Sales tax on Girl Scout cookies, on sodas sold by band boosters at high school football games, even sales tax on tickets to public radio events: all are what are being termed “unforeseen consequences of the suspension of sales tax exemption.”

That’s the so-called “cleaning” of the sales tax pennies passed during the first special session, earlier this year.

“The idea is to put all these various groups back the way they were before that session,” Senator J.P. Morrell explains.


House Ways and Means narrowly advanced one more revenue-raising bill Wednesday, reducing individual state itemized deductions to 57.5 percent of that allowed on federal returns -- maybe.

“If we end up with excess revenue, through any other source, this provision will be null and void everybody will get 100%. We will use the other money instead,” Ways and Means chair Neil Abramson explained.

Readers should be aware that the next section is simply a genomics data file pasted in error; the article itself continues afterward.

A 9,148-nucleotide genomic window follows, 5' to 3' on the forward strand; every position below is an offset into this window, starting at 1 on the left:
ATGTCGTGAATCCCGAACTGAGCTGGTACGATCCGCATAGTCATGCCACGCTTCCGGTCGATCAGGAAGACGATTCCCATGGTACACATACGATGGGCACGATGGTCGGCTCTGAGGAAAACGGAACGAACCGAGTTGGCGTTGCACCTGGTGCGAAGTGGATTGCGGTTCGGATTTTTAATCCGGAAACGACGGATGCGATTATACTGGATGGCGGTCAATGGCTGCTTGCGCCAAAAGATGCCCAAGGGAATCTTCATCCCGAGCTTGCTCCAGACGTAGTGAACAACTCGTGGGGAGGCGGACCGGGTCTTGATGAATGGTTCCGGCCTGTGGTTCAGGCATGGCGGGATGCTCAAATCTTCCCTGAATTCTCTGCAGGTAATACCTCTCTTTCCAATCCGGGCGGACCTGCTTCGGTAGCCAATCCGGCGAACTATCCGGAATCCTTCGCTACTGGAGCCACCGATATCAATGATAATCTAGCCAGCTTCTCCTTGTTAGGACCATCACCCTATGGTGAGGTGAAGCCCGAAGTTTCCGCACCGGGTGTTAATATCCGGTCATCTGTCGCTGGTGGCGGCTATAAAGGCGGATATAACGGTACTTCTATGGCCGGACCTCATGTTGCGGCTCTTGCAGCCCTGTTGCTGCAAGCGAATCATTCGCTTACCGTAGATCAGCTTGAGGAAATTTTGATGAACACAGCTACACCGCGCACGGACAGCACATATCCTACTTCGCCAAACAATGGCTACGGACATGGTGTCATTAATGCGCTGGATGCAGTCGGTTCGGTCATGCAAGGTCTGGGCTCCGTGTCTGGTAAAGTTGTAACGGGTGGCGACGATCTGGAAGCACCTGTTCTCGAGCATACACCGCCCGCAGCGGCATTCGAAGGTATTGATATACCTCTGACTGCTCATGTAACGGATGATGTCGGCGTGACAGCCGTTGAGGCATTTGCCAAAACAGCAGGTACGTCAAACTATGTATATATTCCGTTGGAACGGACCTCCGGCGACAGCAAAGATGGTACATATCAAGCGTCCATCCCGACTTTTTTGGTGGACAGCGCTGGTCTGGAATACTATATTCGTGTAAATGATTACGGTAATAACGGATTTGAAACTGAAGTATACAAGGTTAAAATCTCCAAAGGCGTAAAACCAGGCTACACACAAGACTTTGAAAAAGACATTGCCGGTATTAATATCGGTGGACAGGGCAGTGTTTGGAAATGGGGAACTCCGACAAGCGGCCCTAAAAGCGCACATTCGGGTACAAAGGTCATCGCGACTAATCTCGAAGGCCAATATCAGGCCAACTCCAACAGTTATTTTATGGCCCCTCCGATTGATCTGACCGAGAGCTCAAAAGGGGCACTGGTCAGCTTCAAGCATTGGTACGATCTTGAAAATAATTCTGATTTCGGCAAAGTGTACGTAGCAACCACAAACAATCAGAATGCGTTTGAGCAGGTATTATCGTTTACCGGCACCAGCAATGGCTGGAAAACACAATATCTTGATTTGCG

Either, Or

Jun 15, 2016
Wikimedia Commons

The Senate Revenue and Fiscal Affairs committee took testimony Wednesday on a different idea from Republican Senator Rick Ward, making businesses choose which tax credits to give up.

"For that small group of businesses out there that receive the Industrial Tax Exemption along with the Inventory Tax Credit," explains Ward, "this bill [SB 10] seeks to really allow them to take one or the other.” 

A Matter of Trust

Jun 15, 2016
Sue Lincoln

While the Senate was hoping for more revenue-raising bills to work on this week, the House took Tuesday off – though it appears lawmakers are getting back to work today. This morning, Senate Revenue and Fiscal Affairs will be doing the few bills they have received from the House, including amending and voting on HB 2, the Capital Outlay bill.

Sue Lincoln

The State Capitol was quiet Tuesday morning. The House is taking the day off. But, there’s still a price tag attached for taxpayers.

"Legislators are paid a per diem amount for every session day. It’s $157 a day," says House Clerk Butch Speer.